After reading Aaron Hughes’ chapter on Comparison in Method Today for a graduate seminar, my cohort and I tried to sort out the criteria of ‘good’ and ‘bad’ comparisons in scholarship (and by good or bad we meant more or less useful for our specific purposes). While we disagreed with Hughes’ claim that fluency in a language is a necessity in formulating accurate comparisons, we supported his point on theoretical sophistication, which we understood to mean an acknowledgment of the ‘Z-factor’. This factor, introduced by J. Z. Smith, is described as a way of comparing two things by means of a third term or boundary (i.e. we can compare “x” to “y” only in terms of “z”). Part of what makes this useful to scholarship is the self-reflexivity that acknowledging your ‘z’ brings. This argument breaks apart the implied universalism of the term that seemingly connects the ‘x’ and ‘y’ being compared. For example, if we compare apples to avocados without acknowledging that we consider an avocado to be a fruit (our specific z-factor for this instance) we end up with an implied assumption that the apple and avocado are inherently fruits, without further explanation needed. This sort of logic — the kind that avoids signifying the terms we use — might seem unimportant in comparing fruit, but can have large implications when it comes to identity politics, for example.
This class discussion made me think of an episode of Derry Girls I watched this weekend. The Netflix original series follows a group of Irish teenagers during the Northern Ireland conflict (also known as The Troubles) and this particular episode attempts to reconcile the Z-factor between the two conflicting identity groups at war. The show focuses on the Derry Girls as they grow up in a Catholic all-girls school at a time when the Catholic/Protestant disagreement was charged religiously, but especially politically. In one of the episodes, the girls (and James, who’s considered one of the girls but is male) go to a “Friends Across the Barricade” camp, where they plan to build bridges—not literal bridges but metaphorical, as the main character explains to her mother before departure—with a group of young Protestant men from London.
The first camp activity asks a Catholic student to buddy up with a Protestant before having them gather before a mediator (who happens to be an attractive young priest who appeared in an earlier episode that is equally ironic and hilarious). Father Peter asks the group to brainstorm their similarities and differences in an effort to demonstrate the usually successful argument (or Z factor, you might say) that “despite our differences, we’re all still human”. Unfortunately, no one in the group of teenagers (Protestant or Catholic) is able to come up with any similarities, though they quickly fill a blackboard with differences amongst them. Exacerbated, Father Peter asks the crowd to “pause and think about what’s in here” (pointing to his heart) noting that they all “feel, and love..hope, cry, laugh, and dream”, but no one is buying it.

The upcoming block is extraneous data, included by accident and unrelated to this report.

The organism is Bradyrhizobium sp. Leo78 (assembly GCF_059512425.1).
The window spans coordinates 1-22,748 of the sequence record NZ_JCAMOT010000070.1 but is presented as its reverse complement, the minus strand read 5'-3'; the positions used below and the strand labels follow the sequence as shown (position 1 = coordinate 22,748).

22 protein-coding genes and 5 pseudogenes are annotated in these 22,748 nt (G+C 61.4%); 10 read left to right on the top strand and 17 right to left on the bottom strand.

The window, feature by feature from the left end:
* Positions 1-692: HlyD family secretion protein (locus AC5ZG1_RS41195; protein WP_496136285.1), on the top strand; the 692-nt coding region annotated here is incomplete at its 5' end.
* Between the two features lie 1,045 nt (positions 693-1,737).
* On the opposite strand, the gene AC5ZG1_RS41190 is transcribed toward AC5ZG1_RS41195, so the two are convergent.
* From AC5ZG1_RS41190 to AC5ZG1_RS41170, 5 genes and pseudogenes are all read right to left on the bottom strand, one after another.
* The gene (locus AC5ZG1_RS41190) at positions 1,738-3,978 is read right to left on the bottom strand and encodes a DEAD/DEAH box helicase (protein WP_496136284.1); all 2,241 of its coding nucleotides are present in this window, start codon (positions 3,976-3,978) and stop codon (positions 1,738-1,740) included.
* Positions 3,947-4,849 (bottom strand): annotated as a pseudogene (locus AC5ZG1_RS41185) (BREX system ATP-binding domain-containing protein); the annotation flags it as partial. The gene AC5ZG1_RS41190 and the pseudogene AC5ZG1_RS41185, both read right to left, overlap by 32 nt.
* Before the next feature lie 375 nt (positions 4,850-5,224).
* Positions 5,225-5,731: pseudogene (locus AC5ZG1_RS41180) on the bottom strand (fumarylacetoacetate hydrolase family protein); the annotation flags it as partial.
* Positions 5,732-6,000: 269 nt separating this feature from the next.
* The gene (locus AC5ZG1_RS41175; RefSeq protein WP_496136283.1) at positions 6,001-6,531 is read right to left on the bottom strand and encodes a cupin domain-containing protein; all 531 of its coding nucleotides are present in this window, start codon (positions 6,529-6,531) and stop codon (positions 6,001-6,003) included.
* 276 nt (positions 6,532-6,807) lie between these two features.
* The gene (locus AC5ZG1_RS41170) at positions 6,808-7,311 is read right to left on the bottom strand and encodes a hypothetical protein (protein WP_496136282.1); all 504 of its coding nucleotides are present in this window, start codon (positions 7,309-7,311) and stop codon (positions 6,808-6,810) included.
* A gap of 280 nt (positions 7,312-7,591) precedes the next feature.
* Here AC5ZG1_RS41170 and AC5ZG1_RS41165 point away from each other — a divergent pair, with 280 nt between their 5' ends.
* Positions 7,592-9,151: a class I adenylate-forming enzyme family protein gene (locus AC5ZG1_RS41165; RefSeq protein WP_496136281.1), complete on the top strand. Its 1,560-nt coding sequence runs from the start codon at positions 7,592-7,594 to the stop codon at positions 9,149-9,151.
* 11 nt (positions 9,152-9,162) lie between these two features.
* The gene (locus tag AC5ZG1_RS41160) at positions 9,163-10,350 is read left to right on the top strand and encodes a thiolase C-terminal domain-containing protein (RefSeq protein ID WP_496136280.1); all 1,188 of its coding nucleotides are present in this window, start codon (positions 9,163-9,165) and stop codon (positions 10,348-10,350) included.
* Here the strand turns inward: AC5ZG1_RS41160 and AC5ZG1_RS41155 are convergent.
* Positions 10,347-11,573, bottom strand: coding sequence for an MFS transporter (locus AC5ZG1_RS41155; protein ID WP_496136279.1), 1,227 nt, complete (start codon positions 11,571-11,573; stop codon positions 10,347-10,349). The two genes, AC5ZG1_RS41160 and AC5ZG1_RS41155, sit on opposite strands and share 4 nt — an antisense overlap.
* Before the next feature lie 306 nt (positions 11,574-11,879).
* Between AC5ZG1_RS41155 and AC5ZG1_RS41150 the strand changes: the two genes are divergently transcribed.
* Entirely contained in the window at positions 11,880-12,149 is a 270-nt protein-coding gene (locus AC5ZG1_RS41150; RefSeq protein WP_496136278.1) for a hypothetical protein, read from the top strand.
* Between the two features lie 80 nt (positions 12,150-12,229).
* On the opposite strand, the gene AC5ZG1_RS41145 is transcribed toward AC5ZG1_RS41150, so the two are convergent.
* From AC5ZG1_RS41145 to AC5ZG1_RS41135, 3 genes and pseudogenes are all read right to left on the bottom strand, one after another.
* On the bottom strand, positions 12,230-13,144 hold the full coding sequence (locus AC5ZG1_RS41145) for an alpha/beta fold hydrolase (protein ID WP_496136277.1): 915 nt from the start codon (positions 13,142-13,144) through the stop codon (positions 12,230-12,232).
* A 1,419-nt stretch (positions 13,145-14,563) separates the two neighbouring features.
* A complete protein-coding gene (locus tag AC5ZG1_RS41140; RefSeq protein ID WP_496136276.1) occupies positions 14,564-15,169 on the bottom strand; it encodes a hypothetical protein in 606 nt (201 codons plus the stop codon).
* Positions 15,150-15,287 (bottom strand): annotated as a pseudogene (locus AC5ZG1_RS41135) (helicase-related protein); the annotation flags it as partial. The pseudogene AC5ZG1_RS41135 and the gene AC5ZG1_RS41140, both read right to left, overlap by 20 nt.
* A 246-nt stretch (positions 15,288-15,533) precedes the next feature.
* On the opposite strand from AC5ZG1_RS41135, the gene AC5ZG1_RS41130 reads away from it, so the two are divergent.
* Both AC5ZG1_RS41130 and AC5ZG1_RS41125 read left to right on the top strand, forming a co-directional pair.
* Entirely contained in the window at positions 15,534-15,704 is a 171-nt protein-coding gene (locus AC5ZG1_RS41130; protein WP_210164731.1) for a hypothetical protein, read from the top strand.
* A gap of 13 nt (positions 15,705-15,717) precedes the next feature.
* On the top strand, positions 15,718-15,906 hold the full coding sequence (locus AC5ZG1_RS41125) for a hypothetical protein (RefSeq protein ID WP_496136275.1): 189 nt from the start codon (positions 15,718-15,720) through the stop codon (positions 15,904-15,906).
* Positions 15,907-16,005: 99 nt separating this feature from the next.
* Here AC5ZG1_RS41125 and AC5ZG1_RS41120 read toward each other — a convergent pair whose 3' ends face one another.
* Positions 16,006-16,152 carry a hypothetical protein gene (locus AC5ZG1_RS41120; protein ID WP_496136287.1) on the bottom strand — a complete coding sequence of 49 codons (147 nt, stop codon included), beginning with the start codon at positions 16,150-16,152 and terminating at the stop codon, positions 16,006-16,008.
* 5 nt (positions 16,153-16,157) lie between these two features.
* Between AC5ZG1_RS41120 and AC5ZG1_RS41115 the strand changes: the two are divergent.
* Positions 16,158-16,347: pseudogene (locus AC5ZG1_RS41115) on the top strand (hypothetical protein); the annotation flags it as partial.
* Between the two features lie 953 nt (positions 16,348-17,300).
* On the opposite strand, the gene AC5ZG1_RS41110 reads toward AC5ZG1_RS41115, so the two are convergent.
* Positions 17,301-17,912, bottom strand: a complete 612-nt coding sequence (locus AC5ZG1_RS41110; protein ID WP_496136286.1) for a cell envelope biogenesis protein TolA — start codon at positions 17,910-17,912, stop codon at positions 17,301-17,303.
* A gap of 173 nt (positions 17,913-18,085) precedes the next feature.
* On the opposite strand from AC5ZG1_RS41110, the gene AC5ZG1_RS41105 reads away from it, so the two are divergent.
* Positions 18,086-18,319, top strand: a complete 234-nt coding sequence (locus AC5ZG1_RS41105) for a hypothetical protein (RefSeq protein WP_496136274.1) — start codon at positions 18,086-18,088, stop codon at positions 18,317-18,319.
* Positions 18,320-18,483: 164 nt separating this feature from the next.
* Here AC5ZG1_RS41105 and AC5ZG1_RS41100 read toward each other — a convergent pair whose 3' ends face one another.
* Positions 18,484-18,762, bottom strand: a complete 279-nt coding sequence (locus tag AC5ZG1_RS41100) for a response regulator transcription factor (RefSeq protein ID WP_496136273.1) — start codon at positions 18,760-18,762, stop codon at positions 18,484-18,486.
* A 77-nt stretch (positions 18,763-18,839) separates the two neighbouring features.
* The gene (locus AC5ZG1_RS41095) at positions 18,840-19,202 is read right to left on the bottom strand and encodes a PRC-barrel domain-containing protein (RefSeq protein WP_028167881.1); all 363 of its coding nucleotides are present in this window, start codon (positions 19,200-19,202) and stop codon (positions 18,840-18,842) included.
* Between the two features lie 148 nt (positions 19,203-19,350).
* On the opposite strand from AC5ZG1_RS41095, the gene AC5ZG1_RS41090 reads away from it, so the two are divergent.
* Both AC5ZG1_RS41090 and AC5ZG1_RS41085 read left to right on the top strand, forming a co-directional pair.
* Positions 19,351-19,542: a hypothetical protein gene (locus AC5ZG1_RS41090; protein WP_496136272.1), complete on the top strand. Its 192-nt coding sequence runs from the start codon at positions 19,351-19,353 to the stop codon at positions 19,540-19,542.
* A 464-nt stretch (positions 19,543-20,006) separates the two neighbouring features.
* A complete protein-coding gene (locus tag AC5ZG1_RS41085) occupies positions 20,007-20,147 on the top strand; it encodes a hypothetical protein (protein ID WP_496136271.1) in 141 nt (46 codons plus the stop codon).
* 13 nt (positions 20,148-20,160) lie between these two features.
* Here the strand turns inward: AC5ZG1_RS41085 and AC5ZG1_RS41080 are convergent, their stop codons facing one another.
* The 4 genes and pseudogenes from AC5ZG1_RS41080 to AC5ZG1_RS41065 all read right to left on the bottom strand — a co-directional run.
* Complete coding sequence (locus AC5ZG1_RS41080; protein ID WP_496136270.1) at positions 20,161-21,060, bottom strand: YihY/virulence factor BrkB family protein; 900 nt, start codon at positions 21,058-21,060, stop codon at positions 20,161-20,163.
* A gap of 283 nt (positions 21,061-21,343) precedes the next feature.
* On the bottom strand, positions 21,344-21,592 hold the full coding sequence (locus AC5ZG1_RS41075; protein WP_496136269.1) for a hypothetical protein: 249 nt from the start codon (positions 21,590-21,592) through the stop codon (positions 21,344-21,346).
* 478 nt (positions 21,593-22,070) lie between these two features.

Father Peter exemplified what my class considered a ‘bad’ comparison as he tried to draw authority from what he considered to be commonly shared human characteristics. Instead, the Derry Girls and their Protestant friends chose not to focus on these larger, seemingly cliche themes and instead listed less-traditional aspects of their identities. They pointed to differences like Protestants being richer, and Catholics having more freckles, or even Catholics being the kind of people who enjoy a “good statue”. The campers saw the specific social problems between themselves so vividly that they could no longer see the abstract ‘human’ in their buddy — or so the story seems to go until they reach a commonality they all agree on: concerned parents.
After one of the characters thinks her Protestant buddy (who is importantly deaf in one ear) is trying to murder her during a repelling incident, parents are called in to help mediate the situation (Father Peter obviously can’t tackle an issue of national, ethnic, and religious identity all on his own). Naturally, the parents care less about the Protestant/Catholic feud and more about their children’s embarrassing behavior. Like most of the episodes, this one ends on a heart-warming note when, amongst parents reprimanding their children, one of the Derry Girls walks up to the empty ‘similarities’ blackboard and writes ‘Parents’ in chalk. Parents then become a universalizing term — the Z-factor — that all the teenagers share and value more than Father Peter’s argument for hopes and dreams.
Though the overarching similarities we agree on seem to unite us, their universality can sometimes do more harm than good. Because love, and hope, and every other ‘universal truth’ Father Peter calls on is defined differently on an individual basis, the differences become more important for the Derry Girls than the human emotions they share. Being reprimanded by a parent becomes a type of social middle ground where the teens could navigate their differences together — the Z-factor they operationalize in order to compare their identities.
In the end, the conflicting identities of each group remained irreconcilable until a relatable commonality was found, but both similarities (those proposed by Father Peter and the widely accepted one proposed by Erin) were still generalizations that relied on shared assumptions. Like the assumption that all the teenagers had parents in the traditional sense, or that all the parents were equally concerned, or even that all the teenagers defined what it meant to be or have a parent in the same way. While the first step of responsible scholarship is the acknowledgement of your Z-factor, it is also interesting to speculate why Erin’s similarity was more successful than Father Peter’s in the end.